I am sure that the day will come when there will be OTT web programming packages that will be legitimate competitors to cable. But that day is not here yet. We are starting to see the beginning of web TV, but nothing out there is yet a game changer.
And that is not surprising. We still live in a world where content is under the very tight grasp of the programmers and they are not about to release products that cannibalize the cash cow they have from the cable providers. The early web products are being touted as attempts to lure in the cord cutters and cord nevers who no longer buy traditional cable.
Here is what we’ve seen so far:
- Sling TV is certainly priced right, starting at only $20 per month. That price includes ESPN as well as a few other popular channels like the Food Network and the Travel Channel. They have a growing list of add-on bundles priced at $5 each. And they are just now launching HBO. But there are problems with the service. As I covered in a blog a few weeks ago, watching some NCAA first round basketball games on Sling TV was the most painful sports watching experience I’ve ever had. And it’s been widespread that they botched the NCAA finals. But there are drawbacks other than the quality. For example, you can only watch it on one device at a time, making it family unfriendly.
- Sony Vue has two major limitations. First, right now it is only available through a Sony Playstation which costs between $200 and $400. And it’s not cheap. They have three packages set at $49.99, $59.99, and $69.99. Without even considering cable bundle discounts, these can cost as much or more than normal cable.
- Apple’s TV product is not even on the market yet. Their biggest limiting factor is that it’s going to require the use of a $99 Apple TV box. That unit has been far less popular than the Roku. Apple says they will have ‘skinny’ pricing similar to Sling TV.
There are several major factors that will work against web TV for the foreseeable future:
- Incumbent Bundle Discounts. All of the major incumbent providers sell bundles of products and they charge a premium price to drop the bundle and go to standalone broadband. That is, if they will sell naked broadband at all. For instance, Comcast has no option for standalone broadband faster than 25 Mbps. When people do the math for canceling traditional cable many of them are going to see very little net savings from the change.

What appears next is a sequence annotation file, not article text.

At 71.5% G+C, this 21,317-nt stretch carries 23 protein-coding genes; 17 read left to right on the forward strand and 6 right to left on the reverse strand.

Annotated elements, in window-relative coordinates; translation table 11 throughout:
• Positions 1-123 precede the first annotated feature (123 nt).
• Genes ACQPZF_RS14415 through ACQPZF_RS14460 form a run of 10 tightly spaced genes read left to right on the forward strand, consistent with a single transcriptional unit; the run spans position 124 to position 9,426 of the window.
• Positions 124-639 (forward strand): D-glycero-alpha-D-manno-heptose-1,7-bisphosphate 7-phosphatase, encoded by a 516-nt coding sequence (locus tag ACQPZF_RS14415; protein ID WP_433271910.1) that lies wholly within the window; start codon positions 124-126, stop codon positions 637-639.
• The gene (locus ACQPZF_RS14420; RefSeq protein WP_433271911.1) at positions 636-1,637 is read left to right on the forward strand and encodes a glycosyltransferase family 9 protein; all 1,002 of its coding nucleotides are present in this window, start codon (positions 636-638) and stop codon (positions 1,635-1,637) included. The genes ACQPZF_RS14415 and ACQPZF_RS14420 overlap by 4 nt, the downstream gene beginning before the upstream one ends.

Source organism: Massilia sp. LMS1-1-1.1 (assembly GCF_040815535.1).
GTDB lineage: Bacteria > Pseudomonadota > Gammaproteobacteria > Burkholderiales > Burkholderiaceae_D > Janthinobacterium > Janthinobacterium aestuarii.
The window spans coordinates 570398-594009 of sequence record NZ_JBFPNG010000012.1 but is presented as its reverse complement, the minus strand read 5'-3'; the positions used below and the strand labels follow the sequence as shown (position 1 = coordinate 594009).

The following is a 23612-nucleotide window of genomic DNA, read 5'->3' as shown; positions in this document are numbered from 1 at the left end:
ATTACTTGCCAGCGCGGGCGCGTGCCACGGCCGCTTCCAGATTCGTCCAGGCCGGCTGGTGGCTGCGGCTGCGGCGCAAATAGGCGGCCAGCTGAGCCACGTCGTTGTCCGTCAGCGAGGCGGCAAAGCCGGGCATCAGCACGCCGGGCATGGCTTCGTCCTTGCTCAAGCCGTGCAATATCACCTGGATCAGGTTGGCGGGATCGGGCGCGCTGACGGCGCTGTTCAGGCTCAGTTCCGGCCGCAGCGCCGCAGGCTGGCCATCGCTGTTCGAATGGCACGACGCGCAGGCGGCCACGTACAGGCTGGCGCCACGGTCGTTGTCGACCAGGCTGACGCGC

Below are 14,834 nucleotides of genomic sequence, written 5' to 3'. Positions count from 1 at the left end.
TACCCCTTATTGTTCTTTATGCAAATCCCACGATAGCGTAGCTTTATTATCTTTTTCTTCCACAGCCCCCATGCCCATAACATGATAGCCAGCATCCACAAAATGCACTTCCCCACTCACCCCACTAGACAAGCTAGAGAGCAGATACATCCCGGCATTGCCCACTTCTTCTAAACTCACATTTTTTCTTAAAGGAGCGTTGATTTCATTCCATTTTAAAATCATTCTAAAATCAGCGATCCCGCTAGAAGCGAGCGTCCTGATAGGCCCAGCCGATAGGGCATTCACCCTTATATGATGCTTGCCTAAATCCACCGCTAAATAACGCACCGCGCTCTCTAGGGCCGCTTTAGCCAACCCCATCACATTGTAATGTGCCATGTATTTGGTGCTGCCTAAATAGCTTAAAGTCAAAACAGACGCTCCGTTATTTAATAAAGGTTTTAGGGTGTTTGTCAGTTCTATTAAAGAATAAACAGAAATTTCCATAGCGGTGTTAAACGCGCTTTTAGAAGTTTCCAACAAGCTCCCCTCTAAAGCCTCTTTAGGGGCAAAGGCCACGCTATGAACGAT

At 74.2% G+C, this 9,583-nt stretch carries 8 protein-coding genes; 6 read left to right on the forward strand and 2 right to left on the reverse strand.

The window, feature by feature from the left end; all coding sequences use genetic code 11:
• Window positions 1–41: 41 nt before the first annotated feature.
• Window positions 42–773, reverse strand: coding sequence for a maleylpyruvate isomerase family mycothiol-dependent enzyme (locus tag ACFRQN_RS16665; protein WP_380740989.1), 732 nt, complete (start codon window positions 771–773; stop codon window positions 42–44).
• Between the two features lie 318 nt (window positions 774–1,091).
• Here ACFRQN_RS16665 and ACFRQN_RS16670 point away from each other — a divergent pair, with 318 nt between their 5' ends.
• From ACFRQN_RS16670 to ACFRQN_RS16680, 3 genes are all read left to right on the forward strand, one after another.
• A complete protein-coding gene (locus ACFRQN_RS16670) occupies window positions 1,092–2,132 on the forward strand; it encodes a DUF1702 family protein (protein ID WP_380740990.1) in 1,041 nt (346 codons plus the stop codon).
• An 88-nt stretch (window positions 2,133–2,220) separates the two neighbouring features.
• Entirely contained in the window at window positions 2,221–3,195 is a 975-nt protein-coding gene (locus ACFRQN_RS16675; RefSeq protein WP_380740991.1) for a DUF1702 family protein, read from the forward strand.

- Issues with Live Streaming. People have become used to a certain quality level of web viewing due to Netflix and Amazon Prime. But those services cache their product to viewers, meaning that when you first start watching they send a burst of data and they then stay about five minutes ahead of where you view. This eliminates problems due to variance in the Internet connections, making the viewing experience smooth and predictable. But there is a far different challenge when streaming live content, meaning shows that are broadcast at set times. Such shows are largely not cached, and thus are vulnerable to every little hiccup in a viewer’s local network (of which there are many which becomes apparent when watching live sports on the web).
- Programmer Bundles. Programmers make a ton of money by bundling their content to the ISPs. Comcast, Verizon, and everybody else are not able to pick and choose the content they want. There are seven major program owners that control a big majority of cable channels, and when you want any of their content they generally insist that you take almost all of it. This lets the programmers force ISPs to take programs that they would likely never otherwise buy. Web TV is trying to differentiate itself by offering smaller bundles. But I am sure that programmers are making the web providers pay a premium price for choosing to take only a subset of their channels.
The FCC is currently looking at the issue of web TV and they might make it easier for web companies to obtain content. If they do so, one would hope that they also make it easier for wireline cable providers to do the same. Nielsen released statistics late last year that show that the average household largely watches around eleven channels out of the hundreds that are sent to them. Consumers and cable providers would all benefit greatly if the programming that is being forced upon us better matched what we actually want to buy.
The web TV companies are trying to do just that and put together packages of just the most popular content. But I laugh every time I see them talking about going after the cord cutters, who at this point are largely younger households, because the content they are choosing for the web so far is popular with people fifty and older (sometimes much older). I can’t see too many younger households being attracted to these first web TV packages. If the rules can be changed so that different providers can try different packages, then we might someday soon see a few killer web packages that can give traditional cable a run for the money. And perhaps what we are already seeing will be the wave of the future. Perhaps there will be numerous web TV offerings, each attracting its own group of followers, meaning no one killer package but dozens of small packages each with their loyal fans.